From the Times of India:
Bhavnagar is the only city in the country where all the porters are women.
Butrailway authorities are now showing the red flag. Officials say that railway rules allow badges to be transferred only to male heirs. They also claim that those who have applied for renewal of licences have been told so in writing. In the eyes of the railways, therefore, the women porters are operating illegally.
There’s another reason why the railways want to recruit male coolies. Bhavnagar station is expanding to accommodate increased passenger traffic and the general consensus is that women cannot transport goods from the original platform to the two new ones which are now being used for passenger trains.
Divisional manager Deepak Chabra says, “It is physically not possible for women to carry heavy luggage from one platform to another.”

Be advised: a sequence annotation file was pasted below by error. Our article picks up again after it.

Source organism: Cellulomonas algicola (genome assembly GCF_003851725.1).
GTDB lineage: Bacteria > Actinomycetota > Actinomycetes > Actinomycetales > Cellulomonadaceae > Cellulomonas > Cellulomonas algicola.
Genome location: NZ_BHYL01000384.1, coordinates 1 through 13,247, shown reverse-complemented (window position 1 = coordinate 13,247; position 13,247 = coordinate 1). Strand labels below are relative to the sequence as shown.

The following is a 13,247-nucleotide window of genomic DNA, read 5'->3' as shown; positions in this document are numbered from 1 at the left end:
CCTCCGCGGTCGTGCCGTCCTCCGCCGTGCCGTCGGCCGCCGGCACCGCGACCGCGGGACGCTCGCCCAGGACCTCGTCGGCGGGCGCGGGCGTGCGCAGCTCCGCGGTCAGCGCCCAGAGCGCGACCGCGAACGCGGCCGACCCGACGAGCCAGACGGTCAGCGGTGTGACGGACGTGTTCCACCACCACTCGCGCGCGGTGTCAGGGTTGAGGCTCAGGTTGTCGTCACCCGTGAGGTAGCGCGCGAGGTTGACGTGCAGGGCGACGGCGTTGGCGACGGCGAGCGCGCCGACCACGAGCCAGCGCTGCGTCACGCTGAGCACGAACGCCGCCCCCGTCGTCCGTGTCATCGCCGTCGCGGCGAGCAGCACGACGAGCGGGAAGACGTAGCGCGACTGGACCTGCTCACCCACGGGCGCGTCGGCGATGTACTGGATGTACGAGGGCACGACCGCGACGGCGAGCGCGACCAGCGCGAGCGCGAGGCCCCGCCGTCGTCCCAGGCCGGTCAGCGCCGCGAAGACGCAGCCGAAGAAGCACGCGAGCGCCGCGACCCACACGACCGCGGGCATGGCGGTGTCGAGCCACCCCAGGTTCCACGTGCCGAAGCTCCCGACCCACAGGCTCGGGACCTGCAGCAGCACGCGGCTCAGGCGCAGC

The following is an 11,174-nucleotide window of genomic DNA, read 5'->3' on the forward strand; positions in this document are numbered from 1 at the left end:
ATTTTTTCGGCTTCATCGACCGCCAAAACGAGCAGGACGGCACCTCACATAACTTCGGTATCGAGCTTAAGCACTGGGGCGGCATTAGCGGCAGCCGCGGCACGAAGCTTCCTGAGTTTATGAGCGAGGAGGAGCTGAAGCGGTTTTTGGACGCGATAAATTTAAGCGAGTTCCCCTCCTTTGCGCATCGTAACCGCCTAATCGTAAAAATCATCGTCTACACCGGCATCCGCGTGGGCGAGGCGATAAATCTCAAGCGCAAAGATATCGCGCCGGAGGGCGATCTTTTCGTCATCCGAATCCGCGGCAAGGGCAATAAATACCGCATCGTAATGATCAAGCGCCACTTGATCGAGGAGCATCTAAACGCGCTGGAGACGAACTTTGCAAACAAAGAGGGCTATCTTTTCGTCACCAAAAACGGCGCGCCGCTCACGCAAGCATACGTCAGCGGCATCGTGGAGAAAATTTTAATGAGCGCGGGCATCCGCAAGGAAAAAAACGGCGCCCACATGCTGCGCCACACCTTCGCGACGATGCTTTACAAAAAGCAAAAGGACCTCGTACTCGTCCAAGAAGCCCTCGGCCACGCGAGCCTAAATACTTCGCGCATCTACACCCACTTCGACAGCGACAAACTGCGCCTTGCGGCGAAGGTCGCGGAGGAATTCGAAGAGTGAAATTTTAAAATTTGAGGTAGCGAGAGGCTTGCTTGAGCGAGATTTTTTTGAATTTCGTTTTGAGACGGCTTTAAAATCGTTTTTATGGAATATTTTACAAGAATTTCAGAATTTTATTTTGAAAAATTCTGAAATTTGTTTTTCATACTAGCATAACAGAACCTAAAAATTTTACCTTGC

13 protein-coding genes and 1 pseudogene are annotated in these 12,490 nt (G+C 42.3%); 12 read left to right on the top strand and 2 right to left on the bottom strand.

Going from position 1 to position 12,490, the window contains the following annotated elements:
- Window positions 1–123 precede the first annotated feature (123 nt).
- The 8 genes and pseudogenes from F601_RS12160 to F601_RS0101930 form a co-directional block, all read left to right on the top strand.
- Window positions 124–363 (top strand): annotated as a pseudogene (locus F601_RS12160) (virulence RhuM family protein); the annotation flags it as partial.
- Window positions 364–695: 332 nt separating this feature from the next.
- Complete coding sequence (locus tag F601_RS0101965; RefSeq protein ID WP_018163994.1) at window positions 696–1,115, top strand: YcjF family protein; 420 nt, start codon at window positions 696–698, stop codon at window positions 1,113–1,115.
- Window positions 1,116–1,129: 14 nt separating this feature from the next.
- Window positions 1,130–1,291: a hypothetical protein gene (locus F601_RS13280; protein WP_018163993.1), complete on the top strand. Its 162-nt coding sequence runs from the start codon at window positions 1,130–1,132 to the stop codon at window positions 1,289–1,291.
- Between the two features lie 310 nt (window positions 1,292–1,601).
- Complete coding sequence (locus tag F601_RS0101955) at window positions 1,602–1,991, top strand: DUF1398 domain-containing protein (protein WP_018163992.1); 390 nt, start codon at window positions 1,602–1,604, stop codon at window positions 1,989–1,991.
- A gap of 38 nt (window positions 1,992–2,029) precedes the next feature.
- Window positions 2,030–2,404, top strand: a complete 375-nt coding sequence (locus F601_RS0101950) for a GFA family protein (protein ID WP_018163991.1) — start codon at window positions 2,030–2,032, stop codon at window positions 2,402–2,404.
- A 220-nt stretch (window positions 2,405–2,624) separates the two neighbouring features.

The 130-year-old tradition of women porters began in 1880 when the original group of firebrand women coolies stormed this male bastion and got their badges from the Maharaja of Bhavnagar, Krishna Pratapsinhji . The king had, in a revolutionary move, decided to employ three women porters at the station.
In time, it became a tradition for women porters to hand down their badges or armbands to their daughters or daughters-in-law . Today, the badges are considered a legacy passed on through generations — something to be flaunted on their arms with pride.